This is a complete and original OEM workshop service and repair manual for the tenth generation (E140/E150), 2007-2013 Toyota Corolla with the wiring diagram in a simple PDF file.
Applicable Models: –
Engines Covered: –
- Petrol 2.4L 2AZ-FE I4
- Petrol 1.8L 2ZR-FE I4
Electrical Wiring Diagram Reference Manual
|You’ll Get||341.7 MB|
|Electrical Wiring Diagram||Included|
|Delivery Method||Instant Download|
Contents: 2007-2013 Toyota Corolla Repair Manual
About Toyota Corolla Tenth Generation (E140/E150)
The Toyota Corolla (E140/E150) is the tenth generation of cars sold by Toyota under the Corolla nameplate. The Toyota Auris replaced the Corolla hatchback in Japan and Europe but was still badged “Corolla” in Australia and New Zealand.
The chassis of the E140 is based on the Toyota MC platform, with the E150 model deriving from the New MC platform. In other words, the Japanese market E140 carried its MC platform over the previous E120. The versions sold in the Americas, Southeast Asia and the Middle East are based on the widened edition of this platform. Models sold in Australia, Europe and South Africa used the more sophisticated New MC underpinnings and were thus designated as E150. The wide-body E150 was first released in China and Europe in early 2007, while the wide-body E140 was released in the Americas and parts of Asia later in the year.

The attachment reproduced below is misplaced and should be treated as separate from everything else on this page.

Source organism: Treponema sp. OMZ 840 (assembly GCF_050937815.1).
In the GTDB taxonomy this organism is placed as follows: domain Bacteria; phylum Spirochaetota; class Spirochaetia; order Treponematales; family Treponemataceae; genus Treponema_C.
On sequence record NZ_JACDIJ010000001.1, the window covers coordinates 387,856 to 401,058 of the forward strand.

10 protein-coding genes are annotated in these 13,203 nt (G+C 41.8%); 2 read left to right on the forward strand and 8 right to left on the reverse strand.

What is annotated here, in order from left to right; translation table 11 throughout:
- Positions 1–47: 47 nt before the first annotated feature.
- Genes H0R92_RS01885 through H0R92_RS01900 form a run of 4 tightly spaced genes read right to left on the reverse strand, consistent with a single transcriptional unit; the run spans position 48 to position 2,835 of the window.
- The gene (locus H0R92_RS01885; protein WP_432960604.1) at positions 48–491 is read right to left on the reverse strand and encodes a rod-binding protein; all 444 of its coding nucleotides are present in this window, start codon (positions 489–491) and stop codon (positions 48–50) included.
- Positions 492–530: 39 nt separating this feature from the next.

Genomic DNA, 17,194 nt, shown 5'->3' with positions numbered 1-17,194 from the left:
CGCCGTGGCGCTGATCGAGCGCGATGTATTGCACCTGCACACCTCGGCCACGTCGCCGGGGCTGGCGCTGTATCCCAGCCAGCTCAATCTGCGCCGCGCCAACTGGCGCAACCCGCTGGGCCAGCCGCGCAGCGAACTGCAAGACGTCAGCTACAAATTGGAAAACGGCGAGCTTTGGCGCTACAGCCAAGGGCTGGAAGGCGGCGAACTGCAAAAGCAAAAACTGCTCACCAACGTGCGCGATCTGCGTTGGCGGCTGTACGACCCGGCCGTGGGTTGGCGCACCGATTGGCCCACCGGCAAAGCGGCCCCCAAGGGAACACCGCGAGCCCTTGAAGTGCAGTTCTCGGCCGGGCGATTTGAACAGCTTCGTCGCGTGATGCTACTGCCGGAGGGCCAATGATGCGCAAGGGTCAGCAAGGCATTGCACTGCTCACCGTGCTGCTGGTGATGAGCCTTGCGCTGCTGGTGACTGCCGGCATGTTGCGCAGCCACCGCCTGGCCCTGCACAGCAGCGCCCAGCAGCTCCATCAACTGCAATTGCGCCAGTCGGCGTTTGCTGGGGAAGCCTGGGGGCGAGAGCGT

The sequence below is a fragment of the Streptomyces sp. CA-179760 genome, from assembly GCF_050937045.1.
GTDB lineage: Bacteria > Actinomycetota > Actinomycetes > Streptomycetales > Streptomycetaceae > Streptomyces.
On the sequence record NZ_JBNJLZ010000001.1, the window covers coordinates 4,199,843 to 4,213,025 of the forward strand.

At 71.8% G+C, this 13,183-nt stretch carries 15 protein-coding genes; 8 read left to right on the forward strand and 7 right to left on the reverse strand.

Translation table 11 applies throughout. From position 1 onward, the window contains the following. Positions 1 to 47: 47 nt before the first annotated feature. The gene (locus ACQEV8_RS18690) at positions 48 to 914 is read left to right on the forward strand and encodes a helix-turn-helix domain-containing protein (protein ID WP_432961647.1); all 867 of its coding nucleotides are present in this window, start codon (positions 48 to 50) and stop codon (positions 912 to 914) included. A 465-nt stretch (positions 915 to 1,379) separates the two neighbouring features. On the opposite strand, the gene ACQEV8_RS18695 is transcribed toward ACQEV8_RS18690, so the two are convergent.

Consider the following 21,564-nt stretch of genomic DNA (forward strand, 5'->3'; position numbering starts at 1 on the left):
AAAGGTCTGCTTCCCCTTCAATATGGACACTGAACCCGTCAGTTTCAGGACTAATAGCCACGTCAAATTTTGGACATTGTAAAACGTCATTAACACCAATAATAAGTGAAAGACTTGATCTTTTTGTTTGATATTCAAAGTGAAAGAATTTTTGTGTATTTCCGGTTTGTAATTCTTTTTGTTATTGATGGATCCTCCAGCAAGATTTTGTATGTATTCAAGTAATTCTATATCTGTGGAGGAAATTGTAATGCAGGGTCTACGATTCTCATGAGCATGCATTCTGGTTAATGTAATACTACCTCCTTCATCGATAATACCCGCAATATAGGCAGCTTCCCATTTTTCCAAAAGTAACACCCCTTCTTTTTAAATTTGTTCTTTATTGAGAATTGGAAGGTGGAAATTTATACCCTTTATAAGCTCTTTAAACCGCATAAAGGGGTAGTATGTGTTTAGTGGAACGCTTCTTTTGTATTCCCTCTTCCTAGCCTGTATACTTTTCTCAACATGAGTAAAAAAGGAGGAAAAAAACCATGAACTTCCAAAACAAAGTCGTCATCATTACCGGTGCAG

Japanese markets called the sedan Corolla Axio. The station wagon retained the Corolla Fielder name.
For international markets, a wider platform of the E140 was sold with different features and styling, with the Southeast Asian, Pakistani, Indian and Taiwanese markets retaining the Corolla Altis branding. Production continued from June 2014 until 2020 in South Africa as the entry-level Corolla Quest.
In Australasia, the related first-generation Toyota Auris was also sold as the Corolla hatchback alongside the sedan body shape of the International E140 Corolla.
Toyota Corolla Also Called: –
- Toyota Sprinter (Japan, 1968–2000)
- Toyota Allex (Japan, 2001–2006)
- Toyota Auris (Japan and Europe, 2006–2018; Taiwan, 2018–2020)
- Toyota Levin (China, 2014–present)
- Toyota Allion (China, 2021–present)
- Toyota Conquest/Tazz/Carri (South Africa, 1988–2006)
- Daihatsu Charmant (1974–1987)
- Holden Nova (Australia, 1989–1996)
- Suzuki Swace (Europe, 2020–present)